The Price of Inactivity

The Price of Inactivity

Competency #4  ACTIVITY

Reference: New England Journal of Medicine in 2002, Vol 346, p 393; Medicine and Science in Sports and Exercise 35: 1823. 2003

As we try to eat right, we are influenced by what we know to be “good food” and how it affects our metabolism.  Our bodies, like well-tuned engines, need to be given the right fuel and need to have something to do with that fuel.   Like a car that sits in a garage on idle, our bodies need to get workouts to be optimally healthy.  As we settle in for our lovely Thanksgiving dinners, here are two reasons you should go for a walk sometime this weekend too.

1.  Diabetes.  Type 2 diabetes is what we get when we are a bit overweight with more in the middle, a bit of high triglycerides and hypertension on the side.  We call that the “metabolic” syndrome.  At the cellular level, we know that we are inducing inflammation with that state.  But rather than call it the “metabolic syndrome”, perhaps we should call it the “couch potato syndrome” or the “inactivity syndrome”.

We now know that insulin sensitivity is directly and immediately affected by exercise.  As you start to move, you have the immediate effect of your cells becoming more sensitive to insulin’s effects.  Your sugar comes down, right away!  In a study from 2003 in JAMA from the Harvard School of Public Health looking at 50,000 nurses: every 2 hours a day of watching TV turns into a 14% increase in getting diabetes.  Every 2 hours of work a day sitting at a desk adds a 7% risk.  Every hour of brisk walking a day reduces your diabetes risk by 34%.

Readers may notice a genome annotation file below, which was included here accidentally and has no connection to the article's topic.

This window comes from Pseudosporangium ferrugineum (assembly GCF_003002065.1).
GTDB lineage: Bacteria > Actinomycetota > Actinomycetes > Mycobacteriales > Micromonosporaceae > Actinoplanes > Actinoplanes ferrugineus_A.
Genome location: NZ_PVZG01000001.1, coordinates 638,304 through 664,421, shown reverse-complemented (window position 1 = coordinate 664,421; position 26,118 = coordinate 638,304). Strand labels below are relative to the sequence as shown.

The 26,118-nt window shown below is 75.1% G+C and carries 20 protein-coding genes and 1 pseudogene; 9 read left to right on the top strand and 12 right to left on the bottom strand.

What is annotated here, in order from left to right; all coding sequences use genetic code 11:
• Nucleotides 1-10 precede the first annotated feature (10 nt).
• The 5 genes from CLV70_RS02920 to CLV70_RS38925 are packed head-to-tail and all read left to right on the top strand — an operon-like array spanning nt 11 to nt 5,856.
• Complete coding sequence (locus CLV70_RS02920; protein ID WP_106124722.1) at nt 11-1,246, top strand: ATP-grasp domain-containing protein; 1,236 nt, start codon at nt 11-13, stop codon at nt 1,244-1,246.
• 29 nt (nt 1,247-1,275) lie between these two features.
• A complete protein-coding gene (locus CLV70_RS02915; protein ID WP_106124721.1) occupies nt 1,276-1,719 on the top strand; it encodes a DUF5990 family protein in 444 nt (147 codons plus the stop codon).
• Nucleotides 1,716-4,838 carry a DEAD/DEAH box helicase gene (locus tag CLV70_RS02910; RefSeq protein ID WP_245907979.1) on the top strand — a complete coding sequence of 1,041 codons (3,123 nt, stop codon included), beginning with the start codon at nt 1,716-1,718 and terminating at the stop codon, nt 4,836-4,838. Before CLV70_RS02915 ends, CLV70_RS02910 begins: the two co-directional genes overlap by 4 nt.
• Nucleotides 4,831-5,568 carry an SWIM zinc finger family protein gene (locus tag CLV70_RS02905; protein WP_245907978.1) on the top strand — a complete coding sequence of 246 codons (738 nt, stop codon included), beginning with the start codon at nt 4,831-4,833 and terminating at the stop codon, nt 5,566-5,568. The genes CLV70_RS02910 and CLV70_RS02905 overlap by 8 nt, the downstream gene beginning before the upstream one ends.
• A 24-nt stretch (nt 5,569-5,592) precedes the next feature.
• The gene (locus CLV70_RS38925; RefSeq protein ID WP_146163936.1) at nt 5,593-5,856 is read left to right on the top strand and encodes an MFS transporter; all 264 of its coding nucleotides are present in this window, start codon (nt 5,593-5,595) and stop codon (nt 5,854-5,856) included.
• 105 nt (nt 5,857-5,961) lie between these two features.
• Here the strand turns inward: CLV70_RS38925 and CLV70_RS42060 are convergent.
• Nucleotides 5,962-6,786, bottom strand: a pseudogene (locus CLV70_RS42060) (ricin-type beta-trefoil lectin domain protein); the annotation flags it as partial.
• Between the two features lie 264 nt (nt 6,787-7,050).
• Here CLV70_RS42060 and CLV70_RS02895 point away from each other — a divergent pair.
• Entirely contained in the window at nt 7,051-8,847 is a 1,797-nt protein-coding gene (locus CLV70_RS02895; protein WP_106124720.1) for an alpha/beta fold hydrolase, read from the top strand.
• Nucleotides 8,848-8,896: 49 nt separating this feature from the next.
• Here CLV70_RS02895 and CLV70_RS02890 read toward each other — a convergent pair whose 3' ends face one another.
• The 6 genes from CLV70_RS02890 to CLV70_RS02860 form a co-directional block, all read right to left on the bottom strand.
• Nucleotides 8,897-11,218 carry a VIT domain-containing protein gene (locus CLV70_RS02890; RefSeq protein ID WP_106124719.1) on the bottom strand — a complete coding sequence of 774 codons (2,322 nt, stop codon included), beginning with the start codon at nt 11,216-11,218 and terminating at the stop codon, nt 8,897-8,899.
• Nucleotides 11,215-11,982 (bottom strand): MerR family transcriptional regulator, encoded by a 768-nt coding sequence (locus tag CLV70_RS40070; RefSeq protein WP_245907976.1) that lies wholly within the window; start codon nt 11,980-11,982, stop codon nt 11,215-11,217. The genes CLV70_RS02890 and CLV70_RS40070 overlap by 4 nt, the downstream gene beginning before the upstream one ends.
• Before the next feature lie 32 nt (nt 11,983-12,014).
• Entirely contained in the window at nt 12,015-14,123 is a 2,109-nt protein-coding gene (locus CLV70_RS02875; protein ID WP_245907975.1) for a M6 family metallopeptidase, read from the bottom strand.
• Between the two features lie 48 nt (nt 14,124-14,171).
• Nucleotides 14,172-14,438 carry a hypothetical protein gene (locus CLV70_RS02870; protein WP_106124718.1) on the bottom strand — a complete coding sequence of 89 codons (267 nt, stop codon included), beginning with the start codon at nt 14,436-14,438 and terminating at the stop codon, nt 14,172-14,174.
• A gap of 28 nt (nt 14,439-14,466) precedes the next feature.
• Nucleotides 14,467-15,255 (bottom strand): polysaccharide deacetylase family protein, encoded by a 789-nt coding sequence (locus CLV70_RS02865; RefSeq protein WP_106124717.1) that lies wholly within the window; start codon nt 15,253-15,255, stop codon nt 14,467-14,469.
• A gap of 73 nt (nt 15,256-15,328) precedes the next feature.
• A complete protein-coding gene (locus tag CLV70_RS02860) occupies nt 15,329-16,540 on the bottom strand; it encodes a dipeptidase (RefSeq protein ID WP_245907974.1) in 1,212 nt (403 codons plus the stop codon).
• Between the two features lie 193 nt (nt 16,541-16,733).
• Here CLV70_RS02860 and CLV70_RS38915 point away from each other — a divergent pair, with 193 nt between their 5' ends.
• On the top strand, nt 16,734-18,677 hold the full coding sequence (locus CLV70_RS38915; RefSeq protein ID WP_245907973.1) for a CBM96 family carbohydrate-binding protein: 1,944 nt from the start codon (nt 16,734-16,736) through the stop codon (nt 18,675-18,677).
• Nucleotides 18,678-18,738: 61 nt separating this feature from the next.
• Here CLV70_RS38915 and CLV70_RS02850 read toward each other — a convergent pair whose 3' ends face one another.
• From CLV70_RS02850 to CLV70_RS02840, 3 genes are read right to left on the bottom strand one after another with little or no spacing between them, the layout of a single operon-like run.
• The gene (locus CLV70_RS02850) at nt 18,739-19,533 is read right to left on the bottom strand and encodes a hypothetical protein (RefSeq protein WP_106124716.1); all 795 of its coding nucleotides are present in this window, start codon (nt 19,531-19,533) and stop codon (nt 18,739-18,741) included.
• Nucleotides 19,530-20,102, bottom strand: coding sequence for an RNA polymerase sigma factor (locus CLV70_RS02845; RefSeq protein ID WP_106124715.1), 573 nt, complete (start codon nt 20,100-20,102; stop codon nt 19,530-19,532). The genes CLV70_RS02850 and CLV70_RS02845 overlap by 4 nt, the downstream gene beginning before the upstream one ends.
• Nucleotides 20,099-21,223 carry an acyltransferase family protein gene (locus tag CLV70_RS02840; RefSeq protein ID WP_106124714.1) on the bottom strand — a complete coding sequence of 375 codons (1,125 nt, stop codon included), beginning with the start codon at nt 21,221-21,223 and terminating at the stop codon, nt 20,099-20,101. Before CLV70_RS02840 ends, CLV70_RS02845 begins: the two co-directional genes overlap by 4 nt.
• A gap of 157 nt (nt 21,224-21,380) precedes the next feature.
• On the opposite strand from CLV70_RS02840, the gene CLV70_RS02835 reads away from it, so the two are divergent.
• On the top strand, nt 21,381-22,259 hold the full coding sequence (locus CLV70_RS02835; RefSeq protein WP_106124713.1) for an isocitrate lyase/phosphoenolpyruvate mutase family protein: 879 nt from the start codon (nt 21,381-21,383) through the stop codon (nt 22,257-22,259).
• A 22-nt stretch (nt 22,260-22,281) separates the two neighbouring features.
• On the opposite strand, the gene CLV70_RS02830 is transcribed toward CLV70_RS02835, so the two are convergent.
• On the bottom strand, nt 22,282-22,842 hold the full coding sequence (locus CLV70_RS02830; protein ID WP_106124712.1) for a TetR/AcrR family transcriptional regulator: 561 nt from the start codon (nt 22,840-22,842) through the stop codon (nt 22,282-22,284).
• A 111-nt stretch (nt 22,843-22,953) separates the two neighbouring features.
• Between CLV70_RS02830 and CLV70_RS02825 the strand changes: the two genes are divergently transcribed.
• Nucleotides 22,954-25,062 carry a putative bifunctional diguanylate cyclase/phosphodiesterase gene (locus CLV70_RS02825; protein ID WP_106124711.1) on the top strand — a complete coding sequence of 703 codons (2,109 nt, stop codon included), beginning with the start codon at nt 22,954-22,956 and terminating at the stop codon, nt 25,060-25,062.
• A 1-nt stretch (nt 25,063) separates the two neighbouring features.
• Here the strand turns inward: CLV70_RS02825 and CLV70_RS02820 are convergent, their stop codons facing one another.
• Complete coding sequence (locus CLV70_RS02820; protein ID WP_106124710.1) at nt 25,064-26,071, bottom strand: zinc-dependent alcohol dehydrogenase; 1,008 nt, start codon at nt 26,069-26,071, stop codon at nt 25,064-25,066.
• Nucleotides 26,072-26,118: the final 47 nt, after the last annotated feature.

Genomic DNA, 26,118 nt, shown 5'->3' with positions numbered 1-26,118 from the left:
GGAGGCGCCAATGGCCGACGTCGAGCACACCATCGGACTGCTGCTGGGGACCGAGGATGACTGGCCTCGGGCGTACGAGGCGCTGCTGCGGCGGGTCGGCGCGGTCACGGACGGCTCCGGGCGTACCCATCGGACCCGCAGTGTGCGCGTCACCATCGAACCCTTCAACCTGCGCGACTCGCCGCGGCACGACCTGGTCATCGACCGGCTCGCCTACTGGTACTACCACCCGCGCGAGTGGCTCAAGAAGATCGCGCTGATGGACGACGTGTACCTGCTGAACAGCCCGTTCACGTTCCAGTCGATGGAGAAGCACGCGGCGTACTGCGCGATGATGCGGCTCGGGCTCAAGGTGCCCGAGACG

In the New England Journal of Medicine in 2002, (Vol 346, p 393), pre-diabetics with blood glucoses in the high but not quite diabetic range who exercised for 2.5 hours a week and lost 7% of their weight had their future risk of developing diabetes drop by 58%.

2.  Reduce Risk of CANCER by exercise.  The data is in.  Colon cancer, down by 40%, breast cancer, down by 20% with 60 minutes of aerobic activity a day.  Those are two common cancers so it’s possible to get the research on them.  But that data is in:  (Medicine and Science in Sports and Exercise 35: 1823. 2003)

Winter is a great time to walk.  The air is invigorating.  The garden is asleep.  The TV is full of empty promise.  Get out there and walk.

WWW: What Will Work for me?  Walking, any time counts.  I’m trying to bundle up and get outdoors.  My family has always used the language, “Have to get some air!”.  It’s not just the air.  It’s the muscles and the exercise.  Two and a half hours a week is pretty easy.  That’s just 15 minutes, twice a day, just five days of the week.